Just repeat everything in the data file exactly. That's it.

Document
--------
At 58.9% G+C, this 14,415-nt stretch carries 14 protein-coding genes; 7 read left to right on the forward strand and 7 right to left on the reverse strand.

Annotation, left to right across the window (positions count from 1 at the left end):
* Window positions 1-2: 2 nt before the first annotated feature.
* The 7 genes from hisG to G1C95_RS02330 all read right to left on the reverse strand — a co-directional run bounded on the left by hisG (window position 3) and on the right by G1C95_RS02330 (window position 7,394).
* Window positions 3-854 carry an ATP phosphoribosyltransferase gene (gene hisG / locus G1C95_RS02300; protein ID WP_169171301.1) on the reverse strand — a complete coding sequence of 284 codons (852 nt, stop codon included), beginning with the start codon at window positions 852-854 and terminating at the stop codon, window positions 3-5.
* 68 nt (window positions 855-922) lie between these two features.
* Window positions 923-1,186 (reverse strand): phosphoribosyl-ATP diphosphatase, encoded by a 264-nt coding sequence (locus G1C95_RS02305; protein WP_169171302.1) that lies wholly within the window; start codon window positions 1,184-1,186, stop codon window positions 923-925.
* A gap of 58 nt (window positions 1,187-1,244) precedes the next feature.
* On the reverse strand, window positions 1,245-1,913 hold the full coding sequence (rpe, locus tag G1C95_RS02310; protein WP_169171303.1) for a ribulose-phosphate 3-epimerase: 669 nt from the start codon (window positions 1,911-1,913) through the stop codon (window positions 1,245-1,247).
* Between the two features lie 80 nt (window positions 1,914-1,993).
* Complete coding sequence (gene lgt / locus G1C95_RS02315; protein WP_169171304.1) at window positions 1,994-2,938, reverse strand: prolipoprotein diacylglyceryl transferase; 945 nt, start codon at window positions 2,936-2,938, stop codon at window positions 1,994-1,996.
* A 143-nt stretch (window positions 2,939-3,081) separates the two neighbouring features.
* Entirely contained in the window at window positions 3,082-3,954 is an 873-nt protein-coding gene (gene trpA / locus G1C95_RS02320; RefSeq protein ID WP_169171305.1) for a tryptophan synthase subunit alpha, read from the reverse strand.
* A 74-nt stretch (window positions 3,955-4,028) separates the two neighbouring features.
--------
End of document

At 58.9% G+C, this 14,415-nt stretch carries 14 protein-coding genes; 7 read left to right on the forward strand and 7 right to left on the reverse strand.

Annotation, left to right across the window (positions count from 1 at the left end):
* Window positions 1-2: 2 nt before the first annotated feature.
* The 7 genes from hisG to G1C95_RS02330 all read right to left on the reverse strand — a co-directional run bounded on the left by hisG (window position 3) and on the right by G1C95_RS02330 (window position 7,394).
* Window positions 3-854 carry an ATP phosphoribosyltransferase gene (gene hisG / locus G1C95_RS02300; protein ID WP_169171301.1) on the reverse strand — a complete coding sequence of 284 codons (852 nt, stop codon included), beginning with the start codon at window positions 852-854 and terminating at the stop codon, window positions 3-5.
* 68 nt (window positions 855-922) lie between these two features.
* Window positions 923-1,186 (reverse strand): phosphoribosyl-ATP diphosphatase, encoded by a 264-nt coding sequence (locus G1C95_RS02305; protein WP_169171302.1) that lies wholly within the window; start codon window positions 1,184-1,186, stop codon window positions 923-925.
* A gap of 58 nt (window positions 1,187-1,244) precedes the next feature.
* On the reverse strand, window positions 1,245-1,913 hold the full coding sequence (rpe, locus tag G1C95_RS02310; protein WP_169171303.1) for a ribulose-phosphate 3-epimerase: 669 nt from the start codon (window positions 1,911-1,913) through the stop codon (window positions 1,245-1,247).
* Between the two features lie 80 nt (window positions 1,914-1,993).
* Complete coding sequence (gene lgt / locus G1C95_RS02315; protein WP_169171304.1) at window positions 1,994-2,938, reverse strand: prolipoprotein diacylglyceryl transferase; 945 nt, start codon at window positions 2,936-2,938, stop codon at window positions 1,994-1,996.
* A 143-nt stretch (window positions 2,939-3,081) separates the two neighbouring features.
* Entirely contained in the window at window positions 3,082-3,954 is an 873-nt protein-coding gene (gene trpA / locus G1C95_RS02320; RefSeq protein ID WP_169171305.1) for a tryptophan synthase subunit alpha, read from the reverse strand.
* A 74-nt stretch (window positions 3,955-4,028) separates the two neighbouring features.